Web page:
From the Lab and Lecture Hall to the LMS: Strategies, Challenges, and Surprises

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Brief Abstract

Due to COVID-19, nursing and lab-based courses, which were previously taught on campus, were moved online within several weeks.  Participate in an engaging discussion on strategies to train faculty to teach online, develop resources to accommodate online lectures and labs, and  examine the impact on courses traditionally offered online.


Heather Burke is an associate professor in the Department of English at Hondros College of Nursing, and her work focuses on teaching first-year composition, supporting nontraditional students, and developing quality online curriculum.
Adam Bulizak, MA, is the Dean of Academic Quality and Program Development at Hondros College of Nursing. In his role, he oversees distance education, implements educational technology, engages in student and faculty support initiatives, and participates in accreditation activities. He lives in Columbus, OH and originally hails from Binghamton, NY.

Extended Abstract

With COVID-19 becoming a part of our daily lives, higher education has faced and overcome a number of uphill battles while also uncovering new opportunities for learning and engagement. Each institution has been tested in terms of its creativity, reactivity to change, and ability to adapt.  Like others, our institution was faced with the challenge of moving courses never thought to be appropriate for distance learning into the online classroom.  Geared towards those in higher education, together, we will explore our plan of action, the results, and key takeaways.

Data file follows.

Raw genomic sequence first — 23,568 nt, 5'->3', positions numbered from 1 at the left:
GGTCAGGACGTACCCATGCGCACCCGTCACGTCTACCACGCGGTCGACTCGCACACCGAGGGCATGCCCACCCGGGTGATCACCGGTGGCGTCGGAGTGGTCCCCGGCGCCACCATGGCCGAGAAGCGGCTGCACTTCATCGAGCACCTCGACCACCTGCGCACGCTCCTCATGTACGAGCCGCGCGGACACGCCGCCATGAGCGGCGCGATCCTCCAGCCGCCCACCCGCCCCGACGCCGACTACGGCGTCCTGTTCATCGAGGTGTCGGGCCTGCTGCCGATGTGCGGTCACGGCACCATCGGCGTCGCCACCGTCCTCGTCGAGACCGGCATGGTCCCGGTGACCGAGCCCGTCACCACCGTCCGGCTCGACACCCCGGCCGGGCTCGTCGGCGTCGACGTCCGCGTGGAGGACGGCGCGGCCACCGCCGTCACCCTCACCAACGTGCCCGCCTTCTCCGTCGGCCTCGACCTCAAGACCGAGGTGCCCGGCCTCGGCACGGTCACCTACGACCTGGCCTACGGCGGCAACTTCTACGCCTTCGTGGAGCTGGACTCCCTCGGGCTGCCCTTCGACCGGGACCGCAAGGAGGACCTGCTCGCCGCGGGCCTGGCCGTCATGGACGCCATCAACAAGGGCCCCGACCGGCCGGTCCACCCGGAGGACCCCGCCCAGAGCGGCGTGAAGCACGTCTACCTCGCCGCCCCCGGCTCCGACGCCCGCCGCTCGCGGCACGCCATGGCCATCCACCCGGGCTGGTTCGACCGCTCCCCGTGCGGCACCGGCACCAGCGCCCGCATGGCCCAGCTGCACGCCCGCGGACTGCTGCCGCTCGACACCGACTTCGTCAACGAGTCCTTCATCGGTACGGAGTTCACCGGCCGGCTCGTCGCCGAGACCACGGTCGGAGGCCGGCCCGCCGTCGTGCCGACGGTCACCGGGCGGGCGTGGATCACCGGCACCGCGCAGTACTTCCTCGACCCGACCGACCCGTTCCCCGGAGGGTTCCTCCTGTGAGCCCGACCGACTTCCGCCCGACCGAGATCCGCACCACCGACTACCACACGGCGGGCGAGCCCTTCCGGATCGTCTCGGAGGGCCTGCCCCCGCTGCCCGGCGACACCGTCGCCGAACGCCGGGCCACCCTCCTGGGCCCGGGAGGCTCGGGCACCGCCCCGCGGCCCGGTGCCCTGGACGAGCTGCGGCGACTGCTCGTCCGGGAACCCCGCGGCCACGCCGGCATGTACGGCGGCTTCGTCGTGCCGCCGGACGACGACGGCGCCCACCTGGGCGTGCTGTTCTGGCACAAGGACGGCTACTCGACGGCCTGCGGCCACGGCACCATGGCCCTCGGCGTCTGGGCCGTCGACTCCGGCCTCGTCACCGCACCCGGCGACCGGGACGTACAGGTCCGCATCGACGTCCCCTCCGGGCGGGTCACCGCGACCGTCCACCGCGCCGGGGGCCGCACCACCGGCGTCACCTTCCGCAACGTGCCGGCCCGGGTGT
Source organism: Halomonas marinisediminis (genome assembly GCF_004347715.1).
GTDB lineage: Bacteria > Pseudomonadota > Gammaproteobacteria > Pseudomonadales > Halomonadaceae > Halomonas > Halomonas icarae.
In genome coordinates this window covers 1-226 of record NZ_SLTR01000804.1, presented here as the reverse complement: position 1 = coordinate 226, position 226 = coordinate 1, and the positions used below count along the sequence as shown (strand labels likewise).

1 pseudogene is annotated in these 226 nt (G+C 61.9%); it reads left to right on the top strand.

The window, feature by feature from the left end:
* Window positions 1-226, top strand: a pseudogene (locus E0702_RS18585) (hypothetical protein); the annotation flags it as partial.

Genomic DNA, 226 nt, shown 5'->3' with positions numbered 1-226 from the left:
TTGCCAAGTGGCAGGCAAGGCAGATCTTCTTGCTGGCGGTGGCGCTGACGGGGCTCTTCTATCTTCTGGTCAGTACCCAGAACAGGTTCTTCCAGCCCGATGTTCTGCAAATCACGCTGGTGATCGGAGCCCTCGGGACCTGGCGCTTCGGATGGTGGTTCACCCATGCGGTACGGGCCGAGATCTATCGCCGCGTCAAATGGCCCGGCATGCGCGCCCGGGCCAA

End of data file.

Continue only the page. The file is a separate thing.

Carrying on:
Prior to the pandemic, the institution's Licensed Practical Nursing (LPN) and Associate Degree in Nursing (ADN) programs offered most nursing and all lab-based courses on campus.  As the state announced required changes to education and its delivery, the institution had to act quickly, over a period of several weeks, to completely shift gears, transitioning aspects of a program that were solely on-ground to a distance learning environment. In our case, the online classroom had to be transformed into an online lecture hall and lab, so students could continue forward in their program without any setbacks.  Like many other institutions, the task seemed daunting, and it required the actions and hours of many to create meaningful changes that would result in positive outcomes, including a quality learning experience for students.

In this presentation, participants will learn about our institution's actions, including our strategy for quickly and successfully training faculty to teach online, developing tools and resources to accommodate lab-based courses online, promoting engagement and delivery strategies for "live" lectures, and positioning current online faculty to act as mentors and guides to those new to the delivery format.  In addition, there will be a focus on some of the surprising impacts to traditionally online course offerings, such as an influence on engagement, student-student interactions, and instructor-student interactions.  Participants will be able to join in on a lively discussion, which focuses on our challenges, successes, and lessons from this rapid change to the curriculum.  This will provide opportunities for collaboration, sharing of best practices, and Q&A.